Amid growing concerns and public debates surrounding Breed Specific Legislation (BSL) and the rising number of dangerous dog incidents, the British College of Canine Studies (BCCS) has introduced a free online course aimed at dog owners. As an institution specialising in canine education since 2010, BCCS has a track record of offering courses to canine professionals, including vet nurses, trainers, behaviourists, rescue organisations, groomers, dog walkers, and even police and military dog handlers. Their educational impact extends globally, with over 3500 students worldwide.
Founder James Conroy, aged 50, based at the College’s headquarters in the Cotswolds, expressed his concern over the increasing incidents involving dangerous dogs, which have prompted calls for new laws to address these issues. Conroy emphasised that the focus should not be on the breed but rather on responsible ownership and better-educated dog owners.
Conroy stated, “It was the German Shepherd when I was a young man. Then it was the Rottweiler. The Doberman got its turn as the devil dog. Followed by the American Staffordshire (Pitbull). This has been going on for 50 years now. I don’t know when people are going to realise it’s not the breed, it’s the owners and very individual and often badly treated dogs.
The free Responsible Dog Owner (RDO) course offered by BCCS comprises six concise units that individuals can study from the comfort of their homes, at their own pace. Upon completion, participants receive a digital certificate. The course aims to equip dog owners with essential knowledge about dog behavior, training, and safety.
Police data reveals a significant increase in the number of out-of-control dogs seized under the Dangerous Dogs Act, reaching 479 in the past year, compared to 333 in 2021 and 336 in 2019. As of May this year, the Metropolitan Police had already seized 154 dogs. The American bully breed, in particular, has seen a surge in seizures, with 44 American bullies seized this year, nearly three times the number of the next most common breed, the Staffordshire bull terrier crossbreed.
James Conroy also raised concerns about certain advice provided by prominent animal charities in the UK, such as Dogs Trust and the RSPCA, suggesting that some of the guidance may lead to a generation of dog owners who hesitate to address unwanted behavior.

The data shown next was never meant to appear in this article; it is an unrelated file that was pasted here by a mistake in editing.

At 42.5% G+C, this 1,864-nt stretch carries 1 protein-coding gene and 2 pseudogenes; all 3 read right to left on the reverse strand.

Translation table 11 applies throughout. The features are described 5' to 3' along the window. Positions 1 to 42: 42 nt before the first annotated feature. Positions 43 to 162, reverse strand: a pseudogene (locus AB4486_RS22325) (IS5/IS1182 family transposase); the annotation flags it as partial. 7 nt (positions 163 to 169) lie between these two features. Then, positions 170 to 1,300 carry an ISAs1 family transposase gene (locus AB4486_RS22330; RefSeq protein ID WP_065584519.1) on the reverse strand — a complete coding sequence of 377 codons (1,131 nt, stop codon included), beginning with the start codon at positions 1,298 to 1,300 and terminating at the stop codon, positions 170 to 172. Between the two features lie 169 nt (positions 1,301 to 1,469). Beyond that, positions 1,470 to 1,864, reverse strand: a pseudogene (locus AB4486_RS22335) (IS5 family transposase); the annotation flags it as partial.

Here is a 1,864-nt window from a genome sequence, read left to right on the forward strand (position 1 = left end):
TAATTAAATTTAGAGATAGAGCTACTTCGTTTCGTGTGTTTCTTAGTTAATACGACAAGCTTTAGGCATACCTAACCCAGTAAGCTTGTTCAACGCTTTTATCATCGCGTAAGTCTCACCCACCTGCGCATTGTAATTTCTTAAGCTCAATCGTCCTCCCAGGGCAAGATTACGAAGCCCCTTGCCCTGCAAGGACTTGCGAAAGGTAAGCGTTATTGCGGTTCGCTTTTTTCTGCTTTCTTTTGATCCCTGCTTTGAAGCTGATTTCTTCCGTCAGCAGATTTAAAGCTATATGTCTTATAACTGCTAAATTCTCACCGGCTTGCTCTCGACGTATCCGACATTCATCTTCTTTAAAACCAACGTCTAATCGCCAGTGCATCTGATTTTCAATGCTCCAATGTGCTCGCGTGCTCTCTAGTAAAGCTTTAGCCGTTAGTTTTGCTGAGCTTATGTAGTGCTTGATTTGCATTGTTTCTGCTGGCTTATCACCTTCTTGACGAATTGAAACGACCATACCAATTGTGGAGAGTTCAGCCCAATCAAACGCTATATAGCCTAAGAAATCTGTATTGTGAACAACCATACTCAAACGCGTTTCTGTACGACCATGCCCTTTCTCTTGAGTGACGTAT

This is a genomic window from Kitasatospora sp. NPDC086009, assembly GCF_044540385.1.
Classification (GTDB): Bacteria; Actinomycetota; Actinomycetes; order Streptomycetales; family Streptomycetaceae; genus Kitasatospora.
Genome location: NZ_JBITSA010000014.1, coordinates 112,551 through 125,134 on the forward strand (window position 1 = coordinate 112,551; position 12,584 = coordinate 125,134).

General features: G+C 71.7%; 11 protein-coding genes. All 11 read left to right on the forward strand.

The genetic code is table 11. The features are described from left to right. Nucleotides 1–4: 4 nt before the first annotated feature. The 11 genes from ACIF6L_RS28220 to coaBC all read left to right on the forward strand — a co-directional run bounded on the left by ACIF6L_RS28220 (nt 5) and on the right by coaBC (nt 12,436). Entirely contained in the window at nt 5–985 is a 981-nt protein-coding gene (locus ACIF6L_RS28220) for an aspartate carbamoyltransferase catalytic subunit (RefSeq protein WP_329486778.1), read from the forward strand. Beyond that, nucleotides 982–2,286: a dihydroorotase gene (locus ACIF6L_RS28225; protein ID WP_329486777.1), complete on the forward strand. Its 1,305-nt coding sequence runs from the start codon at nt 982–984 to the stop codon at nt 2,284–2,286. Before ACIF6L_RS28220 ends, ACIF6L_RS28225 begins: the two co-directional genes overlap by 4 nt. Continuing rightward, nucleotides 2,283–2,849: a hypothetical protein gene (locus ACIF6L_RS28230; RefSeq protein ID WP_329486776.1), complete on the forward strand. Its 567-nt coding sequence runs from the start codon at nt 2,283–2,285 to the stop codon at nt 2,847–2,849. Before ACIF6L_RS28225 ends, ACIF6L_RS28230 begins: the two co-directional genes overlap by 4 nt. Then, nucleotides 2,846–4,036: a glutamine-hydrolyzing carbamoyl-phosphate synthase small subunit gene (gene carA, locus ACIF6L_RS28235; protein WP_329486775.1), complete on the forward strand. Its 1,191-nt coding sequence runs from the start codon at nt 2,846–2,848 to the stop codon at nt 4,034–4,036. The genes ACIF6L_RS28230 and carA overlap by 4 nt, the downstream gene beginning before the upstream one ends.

He explained, “Some trainers feel very strongly about disagreeing with anything at all. Dog behaviour and dog training are very different. In dog behaviour, dogs disagree with unwanted behaviour all the time. Dogs bark, growl, bite, snarl, use visible and biological cues like bared teeth and hackles, all warning signs to stop. Ears back, tail down. They give us so much information via body language. I don’t see anything wrong with coming at situations and problem behaviours using methods far more natural to the dog. But extreme characters like Cesar Milan, made such approaches completely unacceptable. He was too physical and used force. But I feel the industry has gone too far the other way now. You can’t even use an ‘ah!’ to stop unwanted behaviour, without being judged and condemned by some modern dog trainers today. Our courses maintain some balance and some common sense. This is hard to find these days.”
The British College of Canine Studies offers a range of home study courses covering various aspects of dog-related topics, including behavior, health, and nutrition. They provide accredited, CPD, and Ofqual regulated qualifications. Those interested in the free Responsible Dog Owner Course, typically priced at £9.99, can visit dogcourses.co.uk and add the RDO course to their cart. By using the code RDOFREE at checkout, they can access the course at no cost. Please note that the code is exclusive to the Responsible Dog Owner Course and will not work for any other courses.